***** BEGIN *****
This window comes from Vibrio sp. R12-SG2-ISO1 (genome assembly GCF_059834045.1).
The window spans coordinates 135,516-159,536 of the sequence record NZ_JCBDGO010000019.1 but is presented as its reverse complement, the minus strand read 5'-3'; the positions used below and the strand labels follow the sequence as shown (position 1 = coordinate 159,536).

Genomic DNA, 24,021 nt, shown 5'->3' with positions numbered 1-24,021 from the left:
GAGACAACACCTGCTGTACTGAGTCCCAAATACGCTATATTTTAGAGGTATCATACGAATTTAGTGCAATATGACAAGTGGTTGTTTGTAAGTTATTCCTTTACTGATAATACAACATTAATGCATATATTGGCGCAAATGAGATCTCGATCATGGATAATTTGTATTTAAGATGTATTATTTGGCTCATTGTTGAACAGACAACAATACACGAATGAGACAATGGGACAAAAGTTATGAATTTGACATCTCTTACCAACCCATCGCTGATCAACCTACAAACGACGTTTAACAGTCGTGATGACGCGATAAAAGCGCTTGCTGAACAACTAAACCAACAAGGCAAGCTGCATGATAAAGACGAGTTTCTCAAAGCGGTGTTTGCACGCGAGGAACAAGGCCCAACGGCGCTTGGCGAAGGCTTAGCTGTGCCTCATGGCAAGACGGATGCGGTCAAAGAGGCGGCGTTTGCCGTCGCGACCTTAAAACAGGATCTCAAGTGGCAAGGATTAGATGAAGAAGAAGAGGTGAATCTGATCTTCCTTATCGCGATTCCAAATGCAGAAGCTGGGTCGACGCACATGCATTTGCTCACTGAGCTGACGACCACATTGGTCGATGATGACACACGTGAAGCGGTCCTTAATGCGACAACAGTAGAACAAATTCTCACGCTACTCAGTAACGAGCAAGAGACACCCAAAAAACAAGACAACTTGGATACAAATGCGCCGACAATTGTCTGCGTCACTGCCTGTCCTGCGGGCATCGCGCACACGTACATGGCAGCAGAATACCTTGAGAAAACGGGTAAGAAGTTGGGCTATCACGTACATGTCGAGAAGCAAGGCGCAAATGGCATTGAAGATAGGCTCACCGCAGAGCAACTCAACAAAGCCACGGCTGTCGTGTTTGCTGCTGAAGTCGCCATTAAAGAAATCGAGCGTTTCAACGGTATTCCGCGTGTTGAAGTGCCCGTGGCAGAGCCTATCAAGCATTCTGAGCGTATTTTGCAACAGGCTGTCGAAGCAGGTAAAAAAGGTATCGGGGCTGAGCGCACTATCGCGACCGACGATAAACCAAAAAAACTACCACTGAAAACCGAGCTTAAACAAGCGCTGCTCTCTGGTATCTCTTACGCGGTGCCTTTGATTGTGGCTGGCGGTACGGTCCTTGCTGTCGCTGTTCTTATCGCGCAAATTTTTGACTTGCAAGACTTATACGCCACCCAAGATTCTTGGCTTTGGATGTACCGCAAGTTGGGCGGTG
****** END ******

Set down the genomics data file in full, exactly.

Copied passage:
This window comes from Vibrio sp. R12-SG2-ISO1 (genome assembly GCF_059834045.1).
The window spans coordinates 135,516-159,536 of the sequence record NZ_JCBDGO010000019.1 but is presented as its reverse complement, the minus strand read 5'-3'; the positions used below and the strand labels follow the sequence as shown (position 1 = coordinate 159,536).

Genomic DNA, 24,021 nt, shown 5'->3' with positions numbered 1-24,021 from the left:
GAGACAACACCTGCTGTACTGAGTCCCAAATACGCTATATTTTAGAGGTATCATACGAATTTAGTGCAATATGACAAGTGGTTGTTTGTAAGTTATTCCTTTACTGATAATACAACATTAATGCATATATTGGCGCAAATGAGATCTCGATCATGGATAATTTGTATTTAAGATGTATTATTTGGCTCATTGTTGAACAGACAACAATACACGAATGAGACAATGGGACAAAAGTTATGAATTTGACATCTCTTACCAACCCATCGCTGATCAACCTACAAACGACGTTTAACAGTCGTGATGACGCGATAAAAGCGCTTGCTGAACAACTAAACCAACAAGGCAAGCTGCATGATAAAGACGAGTTTCTCAAAGCGGTGTTTGCACGCGAGGAACAAGGCCCAACGGCGCTTGGCGAAGGCTTAGCTGTGCCTCATGGCAAGACGGATGCGGTCAAAGAGGCGGCGTTTGCCGTCGCGACCTTAAAACAGGATCTCAAGTGGCAAGGATTAGATGAAGAAGAAGAGGTGAATCTGATCTTCCTTATCGCGATTCCAAATGCAGAAGCTGGGTCGACGCACATGCATTTGCTCACTGAGCTGACGACCACATTGGTCGATGATGACACACGTGAAGCGGTCCTTAATGCGACAACAGTAGAACAAATTCTCACGCTACTCAGTAACGAGCAAGAGACACCCAAAAAACAAGACAACTTGGATACAAATGCGCCGACAATTGTCTGCGTCACTGCCTGTCCTGCGGGCATCGCGCACACGTACATGGCAGCAGAATACCTTGAGAAAACGGGTAAGAAGTTGGGCTATCACGTACATGTCGAGAAGCAAGGCGCAAATGGCATTGAAGATAGGCTCACCGCAGAGCAACTCAACAAAGCCACGGCTGTCGTGTTTGCTGCTGAAGTCGCCATTAAAGAAATCGAGCGTTTCAACGGTATTCCGCGTGTTGAAGTGCCCGTGGCAGAGCCTATCAAGCATTCTGAGCGTATTTTGCAACAGGCTGTCGAAGCAGGTAAAAAAGGTATCGGGGCTGAGCGCACTATCGCGACCGACGATAAACCAAAAAAACTACCACTGAAAACCGAGCTTAAACAAGCGCTGCTCTCTGGTATCTCTTACGCGGTGCCTTTGATTGTGGCTGGCGGTACGGTCCTTGCTGTCGCTGTTCTTATCGCGCAAATTTTTGACTTGCAAGACTTATACGCCACCCAAGATTCTTGGCTTTGGATGTACCGCAAGTTGGGCGGTG